May, 2013

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Hammerhead over heels

Wednesday, May 29th, 2013

Just a few days ago, this is where I was:

The Gulf coast of Florida is something amazing. White sands and clear water and slushy drinks and hammerhead sharks that ALMOST EAT YOU.

No joke, Miranda and I were up to our waists in the water when people on the shore started yelling and motioning us to GET OUT OF THE WATER. When was the last time someone used full arm-waving to get your attention? Let me tell you, it works. If I see a stranger-woman flailing her arms and yelling something indiscernible except for something about “teeth like razors” and “eaten alive,” you can bet I’ll hustle.*

Other than multiple shark sightings, the weekend was the most relaxing, glorious, magical experience. I was with three of my favorite people. We talked a lot. We laughed a lot. I read a lot. I barely checked into work email. I only almost-cried once (almost-cry: to be in mid-sentence when something strikes you as emotional, and your eyes burn for 3 seconds as your throat snaps shut and your voice breaks, only to recover and act like it never happened).

Catapulting out of a holiday weekend and back into Real Life, I should be all business. After taking an actual, honest-to-goodness vacation, I should be organizing my house and working out and running errands and grocery shopping and obliterating my to-do list. But right now, my throat hurts. And I think that the very best thing for me would be to practice playing “Come Together” on my guitar and congratulate myself for making it to the day-before-pay-day with a cool $1.04 remaining in my checking account.

So that’s what I’m doing tonight.

In future days, I’ll be sharing pictures of my new Shotgun house. I’ll surely have tales from my recent experimentation with CrossFit. I want to tell you about the music I’m head over heels for lately. My heart is being tugged in some very fresh and new ways. And I want to write it all down so I don’t forget, so I always remember what it feels like to be living these particular days. Time is going so fast. I want mine to count.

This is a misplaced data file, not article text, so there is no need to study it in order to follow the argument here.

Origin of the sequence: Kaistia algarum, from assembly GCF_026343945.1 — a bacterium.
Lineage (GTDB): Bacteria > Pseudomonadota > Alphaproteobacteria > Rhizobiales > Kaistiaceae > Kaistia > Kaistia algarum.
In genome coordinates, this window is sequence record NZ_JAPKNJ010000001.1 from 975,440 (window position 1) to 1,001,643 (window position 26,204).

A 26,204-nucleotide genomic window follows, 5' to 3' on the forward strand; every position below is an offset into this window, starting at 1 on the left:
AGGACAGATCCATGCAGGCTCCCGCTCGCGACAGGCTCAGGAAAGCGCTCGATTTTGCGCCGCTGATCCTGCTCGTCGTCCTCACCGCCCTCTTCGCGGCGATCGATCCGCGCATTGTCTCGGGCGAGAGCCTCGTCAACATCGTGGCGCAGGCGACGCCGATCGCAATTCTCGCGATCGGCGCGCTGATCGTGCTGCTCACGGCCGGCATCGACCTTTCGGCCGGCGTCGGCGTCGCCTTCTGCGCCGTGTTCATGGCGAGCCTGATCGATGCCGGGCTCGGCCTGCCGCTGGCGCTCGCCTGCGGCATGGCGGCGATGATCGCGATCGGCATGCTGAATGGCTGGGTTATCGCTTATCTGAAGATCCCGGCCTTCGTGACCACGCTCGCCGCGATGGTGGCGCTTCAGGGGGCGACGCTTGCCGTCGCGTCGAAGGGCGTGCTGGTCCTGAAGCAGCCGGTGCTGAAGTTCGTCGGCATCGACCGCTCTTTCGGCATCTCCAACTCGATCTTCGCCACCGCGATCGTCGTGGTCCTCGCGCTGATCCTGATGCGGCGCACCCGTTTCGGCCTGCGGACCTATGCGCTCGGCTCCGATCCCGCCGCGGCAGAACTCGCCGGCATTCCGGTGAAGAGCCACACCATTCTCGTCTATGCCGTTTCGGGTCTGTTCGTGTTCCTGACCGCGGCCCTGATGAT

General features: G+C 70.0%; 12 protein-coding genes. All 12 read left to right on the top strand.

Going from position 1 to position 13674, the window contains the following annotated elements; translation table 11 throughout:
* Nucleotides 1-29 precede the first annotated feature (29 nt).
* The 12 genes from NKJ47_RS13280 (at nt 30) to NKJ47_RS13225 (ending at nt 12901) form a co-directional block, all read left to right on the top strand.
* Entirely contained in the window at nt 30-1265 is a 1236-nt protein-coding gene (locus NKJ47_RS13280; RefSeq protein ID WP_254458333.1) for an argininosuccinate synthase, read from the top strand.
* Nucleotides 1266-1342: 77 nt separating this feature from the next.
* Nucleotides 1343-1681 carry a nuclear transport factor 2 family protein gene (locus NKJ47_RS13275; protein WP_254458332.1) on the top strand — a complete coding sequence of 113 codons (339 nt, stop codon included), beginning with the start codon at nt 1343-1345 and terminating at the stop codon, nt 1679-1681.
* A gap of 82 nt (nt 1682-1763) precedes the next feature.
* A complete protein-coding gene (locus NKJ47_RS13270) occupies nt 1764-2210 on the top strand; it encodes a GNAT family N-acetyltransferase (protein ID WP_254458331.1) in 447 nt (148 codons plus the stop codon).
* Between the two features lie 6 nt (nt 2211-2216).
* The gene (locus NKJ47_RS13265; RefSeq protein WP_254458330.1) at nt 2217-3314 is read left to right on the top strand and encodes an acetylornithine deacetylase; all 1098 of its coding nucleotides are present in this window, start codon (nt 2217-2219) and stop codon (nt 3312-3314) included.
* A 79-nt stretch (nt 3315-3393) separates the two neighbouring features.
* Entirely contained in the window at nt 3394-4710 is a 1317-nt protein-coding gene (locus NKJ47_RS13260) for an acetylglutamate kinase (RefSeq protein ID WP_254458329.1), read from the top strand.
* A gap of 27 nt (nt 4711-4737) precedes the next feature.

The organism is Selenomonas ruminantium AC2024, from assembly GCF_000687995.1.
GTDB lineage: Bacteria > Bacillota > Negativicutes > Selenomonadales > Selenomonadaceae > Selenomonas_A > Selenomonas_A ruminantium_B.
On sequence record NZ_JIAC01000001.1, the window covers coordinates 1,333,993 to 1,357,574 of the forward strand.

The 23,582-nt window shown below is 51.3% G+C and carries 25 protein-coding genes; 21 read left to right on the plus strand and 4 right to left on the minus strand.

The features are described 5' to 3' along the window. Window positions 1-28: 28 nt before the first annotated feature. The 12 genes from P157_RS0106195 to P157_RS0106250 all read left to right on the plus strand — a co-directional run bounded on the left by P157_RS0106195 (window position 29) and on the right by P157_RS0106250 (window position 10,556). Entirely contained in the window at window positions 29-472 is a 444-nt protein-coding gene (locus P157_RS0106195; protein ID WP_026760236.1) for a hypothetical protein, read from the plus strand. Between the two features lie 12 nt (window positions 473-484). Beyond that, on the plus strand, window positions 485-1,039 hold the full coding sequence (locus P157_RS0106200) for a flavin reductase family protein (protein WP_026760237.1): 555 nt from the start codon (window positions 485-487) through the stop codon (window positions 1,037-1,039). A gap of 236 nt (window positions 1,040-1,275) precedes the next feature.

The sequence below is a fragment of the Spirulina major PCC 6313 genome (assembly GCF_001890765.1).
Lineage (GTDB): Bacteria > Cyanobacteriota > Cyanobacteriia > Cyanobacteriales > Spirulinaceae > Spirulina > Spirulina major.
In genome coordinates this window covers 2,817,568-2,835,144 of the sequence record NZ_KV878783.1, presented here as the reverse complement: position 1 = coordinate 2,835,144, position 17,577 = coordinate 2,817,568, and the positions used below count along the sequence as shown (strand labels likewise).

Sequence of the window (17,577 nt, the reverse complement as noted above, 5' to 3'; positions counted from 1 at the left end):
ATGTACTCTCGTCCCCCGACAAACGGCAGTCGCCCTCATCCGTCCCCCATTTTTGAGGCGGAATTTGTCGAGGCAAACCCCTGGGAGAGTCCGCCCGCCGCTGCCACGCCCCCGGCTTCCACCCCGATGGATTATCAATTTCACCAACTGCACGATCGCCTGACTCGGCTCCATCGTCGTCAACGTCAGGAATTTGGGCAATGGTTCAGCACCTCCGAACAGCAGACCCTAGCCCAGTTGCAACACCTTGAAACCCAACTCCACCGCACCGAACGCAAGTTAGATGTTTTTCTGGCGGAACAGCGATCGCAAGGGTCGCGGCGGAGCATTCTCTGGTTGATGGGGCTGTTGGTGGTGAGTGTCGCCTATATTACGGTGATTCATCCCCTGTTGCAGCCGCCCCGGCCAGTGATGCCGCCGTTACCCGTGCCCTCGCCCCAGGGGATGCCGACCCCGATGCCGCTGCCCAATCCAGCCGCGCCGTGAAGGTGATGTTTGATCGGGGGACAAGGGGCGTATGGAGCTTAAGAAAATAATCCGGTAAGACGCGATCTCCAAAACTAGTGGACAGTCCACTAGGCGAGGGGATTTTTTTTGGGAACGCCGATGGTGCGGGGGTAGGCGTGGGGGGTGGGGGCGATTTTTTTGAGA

And I’m trying to figure out what that looks like.

*Running through water? Among the most awkward actions to attempt.

Aloneness

Wednesday, May 15th, 2013

I’ve been in the Shotgun for two and a half weeks, and things are coming together. I have all of my furniture, and as of Sunday, a washer and dryer. A few pictures are hung on the walls. I painted the hallway, but gave up halfway through painting the bathroom because the ceilings are too high and the floor space is too small for a ladder; I think I’ll need to hire a professional to finish the job. My curtains are up, and I’ve jerry-rigged a temporary solution for the skylight over my bed (a towel draped over two tension rods). I’m learning the oddities of the space, and despite the quirks, it’s starting to feel like home.

But the transition has been rough for Toad.

This little dog has been through more than her fair share of change in the last few years. We just passed the 2-year anniversary of her amputation, which is right around the time she came to live with me. In less than two years, she’s been through three moves, lost her dog companion when Becca got married and took Gabe with her, grew out all of her fur just to have it shaved off, and has tripped and scraped her nose more times than I can count. Through it all, she just keeps hopping along.